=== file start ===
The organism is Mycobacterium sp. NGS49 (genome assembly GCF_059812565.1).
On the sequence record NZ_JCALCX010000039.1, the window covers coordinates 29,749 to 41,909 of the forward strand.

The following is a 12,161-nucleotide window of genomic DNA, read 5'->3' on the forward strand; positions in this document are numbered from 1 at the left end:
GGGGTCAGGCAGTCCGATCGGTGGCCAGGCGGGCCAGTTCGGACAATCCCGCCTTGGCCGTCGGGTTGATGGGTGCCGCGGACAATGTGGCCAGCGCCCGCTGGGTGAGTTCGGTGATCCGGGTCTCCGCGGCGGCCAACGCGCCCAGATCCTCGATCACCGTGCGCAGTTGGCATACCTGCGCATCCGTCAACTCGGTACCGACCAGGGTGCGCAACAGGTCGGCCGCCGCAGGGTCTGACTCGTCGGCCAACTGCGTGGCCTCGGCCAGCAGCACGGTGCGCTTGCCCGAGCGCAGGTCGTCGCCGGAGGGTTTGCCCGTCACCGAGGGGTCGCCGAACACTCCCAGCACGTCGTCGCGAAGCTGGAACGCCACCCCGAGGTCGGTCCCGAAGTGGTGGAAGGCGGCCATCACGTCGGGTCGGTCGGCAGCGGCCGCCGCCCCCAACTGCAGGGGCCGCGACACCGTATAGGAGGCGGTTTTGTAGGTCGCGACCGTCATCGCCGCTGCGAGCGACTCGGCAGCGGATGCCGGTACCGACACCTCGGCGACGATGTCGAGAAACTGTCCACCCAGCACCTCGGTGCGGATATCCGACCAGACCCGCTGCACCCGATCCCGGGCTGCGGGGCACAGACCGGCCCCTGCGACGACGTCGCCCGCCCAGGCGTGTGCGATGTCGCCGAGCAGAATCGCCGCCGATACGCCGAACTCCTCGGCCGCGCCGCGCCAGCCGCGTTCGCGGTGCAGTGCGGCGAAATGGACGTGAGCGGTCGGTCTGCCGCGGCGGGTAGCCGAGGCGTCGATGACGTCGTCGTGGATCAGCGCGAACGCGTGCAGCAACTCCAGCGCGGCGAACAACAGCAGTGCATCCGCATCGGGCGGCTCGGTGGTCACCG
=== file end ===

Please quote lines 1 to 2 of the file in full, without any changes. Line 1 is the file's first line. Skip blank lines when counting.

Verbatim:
The organism is Mycobacterium sp. NGS49 (genome assembly GCF_059812565.1).
On the sequence record NZ_JCALCX010000039.1, the window covers coordinates 29,749 to 41,909 of the forward strand.